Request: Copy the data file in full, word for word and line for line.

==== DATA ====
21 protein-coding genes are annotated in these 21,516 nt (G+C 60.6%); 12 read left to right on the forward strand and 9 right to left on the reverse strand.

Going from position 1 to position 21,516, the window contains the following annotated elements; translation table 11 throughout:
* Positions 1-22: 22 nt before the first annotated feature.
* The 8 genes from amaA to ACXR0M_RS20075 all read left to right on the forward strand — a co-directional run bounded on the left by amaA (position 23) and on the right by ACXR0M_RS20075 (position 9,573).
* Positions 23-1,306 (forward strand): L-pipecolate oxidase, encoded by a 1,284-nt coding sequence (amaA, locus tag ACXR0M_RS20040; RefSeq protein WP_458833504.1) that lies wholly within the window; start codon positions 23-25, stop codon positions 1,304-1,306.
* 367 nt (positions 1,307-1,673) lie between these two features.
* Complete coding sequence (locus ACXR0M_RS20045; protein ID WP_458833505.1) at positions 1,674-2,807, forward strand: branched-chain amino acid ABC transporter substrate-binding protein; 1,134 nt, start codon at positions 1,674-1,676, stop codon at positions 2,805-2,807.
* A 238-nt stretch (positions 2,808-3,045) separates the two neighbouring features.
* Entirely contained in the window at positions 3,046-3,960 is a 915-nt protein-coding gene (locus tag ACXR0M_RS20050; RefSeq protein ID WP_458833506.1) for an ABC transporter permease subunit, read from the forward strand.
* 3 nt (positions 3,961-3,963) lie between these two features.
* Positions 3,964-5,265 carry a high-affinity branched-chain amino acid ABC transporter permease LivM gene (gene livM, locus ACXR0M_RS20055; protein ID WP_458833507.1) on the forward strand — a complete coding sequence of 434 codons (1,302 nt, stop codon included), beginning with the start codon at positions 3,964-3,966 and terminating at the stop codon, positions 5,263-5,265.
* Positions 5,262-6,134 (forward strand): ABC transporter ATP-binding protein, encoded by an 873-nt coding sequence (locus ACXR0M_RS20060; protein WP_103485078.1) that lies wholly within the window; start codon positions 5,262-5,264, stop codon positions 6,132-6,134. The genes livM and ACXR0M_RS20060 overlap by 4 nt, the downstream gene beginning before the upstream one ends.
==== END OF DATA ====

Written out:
21 protein-coding genes are annotated in these 21,516 nt (G+C 60.6%); 12 read left to right on the forward strand and 9 right to left on the reverse strand.

Going from position 1 to position 21,516, the window contains the following annotated elements; translation table 11 throughout:
* Positions 1-22: 22 nt before the first annotated feature.
* The 8 genes from amaA to ACXR0M_RS20075 all read left to right on the forward strand — a co-directional run bounded on the left by amaA (position 23) and on the right by ACXR0M_RS20075 (position 9,573).
* Positions 23-1,306 (forward strand): L-pipecolate oxidase, encoded by a 1,284-nt coding sequence (amaA, locus tag ACXR0M_RS20040; RefSeq protein WP_458833504.1) that lies wholly within the window; start codon positions 23-25, stop codon positions 1,304-1,306.
* 367 nt (positions 1,307-1,673) lie between these two features.
* Complete coding sequence (locus ACXR0M_RS20045; protein ID WP_458833505.1) at positions 1,674-2,807, forward strand: branched-chain amino acid ABC transporter substrate-binding protein; 1,134 nt, start codon at positions 1,674-1,676, stop codon at positions 2,805-2,807.
* A 238-nt stretch (positions 2,808-3,045) separates the two neighbouring features.
* Entirely contained in the window at positions 3,046-3,960 is a 915-nt protein-coding gene (locus tag ACXR0M_RS20050; RefSeq protein ID WP_458833506.1) for an ABC transporter permease subunit, read from the forward strand.
* 3 nt (positions 3,961-3,963) lie between these two features.
* Positions 3,964-5,265 carry a high-affinity branched-chain amino acid ABC transporter permease LivM gene (gene livM, locus ACXR0M_RS20055; protein ID WP_458833507.1) on the forward strand — a complete coding sequence of 434 codons (1,302 nt, stop codon included), beginning with the start codon at positions 3,964-3,966 and terminating at the stop codon, positions 5,263-5,265.
* Positions 5,262-6,134 (forward strand): ABC transporter ATP-binding protein, encoded by an 873-nt coding sequence (locus ACXR0M_RS20060; protein WP_103485078.1) that lies wholly within the window; start codon positions 5,262-5,264, stop codon positions 6,132-6,134. The genes livM and ACXR0M_RS20060 overlap by 4 nt, the downstream gene beginning before the upstream one ends.